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Rated: 13+ · Fiction · Supernatural · #2141212
Introducing Jake Wilkins, a 30-something trying to deal with life, love, and lycanthropy.

A Werewolf in Lewisham

Being a modern fable about things that go bump in the night

Chapter 1 - ??? Anonymous

"Hello. My name is Jake and I am a werewolf." There was a moment's hesitation before the response came; a murmured and somewhat uncertain chorus of "Hello, Jake!" from the half dozen others seated in the little circle of worn, plastic chairs. We were a sorry looking bunch. But then happy and satisfied-looking people don't generally feel much need to meet up with others in dingy, dirty and poorly heated community halls on rainy Thursday afternoons to talk about themselves and drink milky cups of tea and eat stale biscuits whilst they listen to people very much like them do the same. Granted, we weren't your usual bunch of addicts - a werewolf, a vampire and his girlfriend, a dead Scottish accountant, an immortal Anglo-Saxon lord and now-lich, another vampire, and Maggy. None of us were entirely sure who or what Maggy was but she attended every meeting, without fail, and sat happily in the corner, knitting a jumper that looked like it was designed for the grandson of some kind of ancient sea monster. Which may have been the case, for all I knew, or it might have just been that she wasn't very good at knitting. I cleared my throat and continued, trying not to look into those earnest - and in one case skeletal - faces as they stared at me, eyes (or eye sockets), full of encouragement. "It's been an entire month since my last involuntary change," another murmur of replies, and the bony clicking of Haraldr's fingers as he gave a light applause, "and nearly two since I tried to tear anyone's throat out with my teeth." The congratulations and encouragement came with a little more conviction that time, as the group started to warm up and come out of their shells a little. God I hated going first.

So I should probably introduce myself. I mean, to you. They already know who I am. But yes, as previously suggested, my name is indeed Jake and I am a werewolf. I'm not from Transylvania or Russia or anywhere exotic, I'm from Lewisham, in south London. I'm not descended from a cursed bloodline and my parents have never, to my knowledge, dabbled in the black arts. Although they did live in a hippy commune when they were younger, which explains a lot of things about them but not why their son has a tendency to turn into a wolf-like creature with a penchant for running around at night and killing things. No, as far as I'm aware, there's no interesting back story as to why I am what I am, it's just an unfortunate genetic quirk, like double-chins, premature balding and webbed feet. That's what they say, leastways. "They" being the doctors who specialise in people like me. There's not many of them because any professional who takes a career interest in werewolves, vampires, ghouls and other such "Creatures of the Night" is unlikely to be taken very seriously by his colleagues. We're halfway between a freak show and an unpopular minority group. Imagine a traffic warden who votes Tory... in Scotland. That's about where we rank on the popularity scale.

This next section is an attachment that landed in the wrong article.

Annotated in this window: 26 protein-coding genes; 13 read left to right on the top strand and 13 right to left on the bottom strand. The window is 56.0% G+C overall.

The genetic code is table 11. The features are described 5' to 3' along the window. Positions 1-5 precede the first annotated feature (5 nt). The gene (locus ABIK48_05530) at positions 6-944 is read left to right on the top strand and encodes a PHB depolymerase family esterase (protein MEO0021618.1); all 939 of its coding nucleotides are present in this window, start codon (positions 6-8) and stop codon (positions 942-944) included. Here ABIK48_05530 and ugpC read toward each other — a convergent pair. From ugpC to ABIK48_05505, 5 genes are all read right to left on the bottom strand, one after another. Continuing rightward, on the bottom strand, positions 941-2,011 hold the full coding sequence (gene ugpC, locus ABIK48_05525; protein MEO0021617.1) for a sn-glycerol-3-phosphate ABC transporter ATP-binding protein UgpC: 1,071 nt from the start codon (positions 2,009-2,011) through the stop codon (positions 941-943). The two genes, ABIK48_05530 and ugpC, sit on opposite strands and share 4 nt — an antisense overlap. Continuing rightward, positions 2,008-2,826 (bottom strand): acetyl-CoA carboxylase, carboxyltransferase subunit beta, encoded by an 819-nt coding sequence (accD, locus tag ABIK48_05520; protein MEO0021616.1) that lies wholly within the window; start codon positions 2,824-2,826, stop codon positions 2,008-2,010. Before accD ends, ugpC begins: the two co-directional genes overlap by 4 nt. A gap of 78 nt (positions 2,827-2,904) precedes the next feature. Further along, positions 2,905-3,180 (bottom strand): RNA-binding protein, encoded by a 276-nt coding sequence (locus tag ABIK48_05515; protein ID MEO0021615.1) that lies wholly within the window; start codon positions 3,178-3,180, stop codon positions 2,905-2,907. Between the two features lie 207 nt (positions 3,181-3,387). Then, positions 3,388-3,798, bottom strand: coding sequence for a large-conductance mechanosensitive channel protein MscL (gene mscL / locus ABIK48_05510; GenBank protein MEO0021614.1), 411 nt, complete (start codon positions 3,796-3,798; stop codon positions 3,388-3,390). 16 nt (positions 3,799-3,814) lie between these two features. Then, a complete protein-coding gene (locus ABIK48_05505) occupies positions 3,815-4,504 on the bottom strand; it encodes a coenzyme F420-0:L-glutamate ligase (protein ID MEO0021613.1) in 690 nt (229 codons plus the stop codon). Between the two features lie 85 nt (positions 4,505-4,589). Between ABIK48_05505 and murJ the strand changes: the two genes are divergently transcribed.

It all started - like so many other unpleasant life-altering physical changes - with puberty. When Dad told me that I was going to start growing hair in unusual places, I didn't think he meant all over *Pause for laughter*. Cheesy joke, I know. As I've said above, Mum and Dad (or Jennifer and Luke to their friends and other relatives) are pretty normal folks - sort of - and my change had nothing much to do with them, other than the recessive genes they were both carrying. Genes that lay dormant until the onset of puberty, when I suddenly started fancying girls, getting erections at inappropriate moments (and almost every other moment, too), getting spots on my face and having a strange desire to run naked through the woods and kill small furry animals. Though now I come to think on it, none of that's especially unusual for some of the kids round here. Bit of a bugger finding any woods to do it in, mind. Sitting on the tube to Charing Cross and then getting a train out past the M25 and into the Kent countryside kinda spoils the whole mythos of the werewolf. "Look! The savage beast! Getting a weekend return to Ashford!!" Yeah, doesn't really work. Anyway, I'm wandering off topic. Where was I? Oh yeah, school. School is... well, it's like a special form of hell. Really, you'd save a lot of grief if you home-schooled your kids and just gave them a light kicking every now and then and called them names. All the same, remember your school days? Were you one of those awkward, slightly nerdy kids who weren't quite smart enough for anyone to want to copy your work, but were a bit too smart to fit in socially? Yeah? So was I. And I was shit at sport and I had bad acne. Really, I was pretty much at the bottom of the school social heap. And just when I thought it couldn't get any worse... I wet myself at the school disco. No, not really. But that would probably have been easier to live down. Puberty and all the social games of girls and school are enough of a minefield without your teeth and nails growing to awkward lengths, and your hair becoming incredibly thick and dog-like. Bad hair days? Yeah, I had a few of them.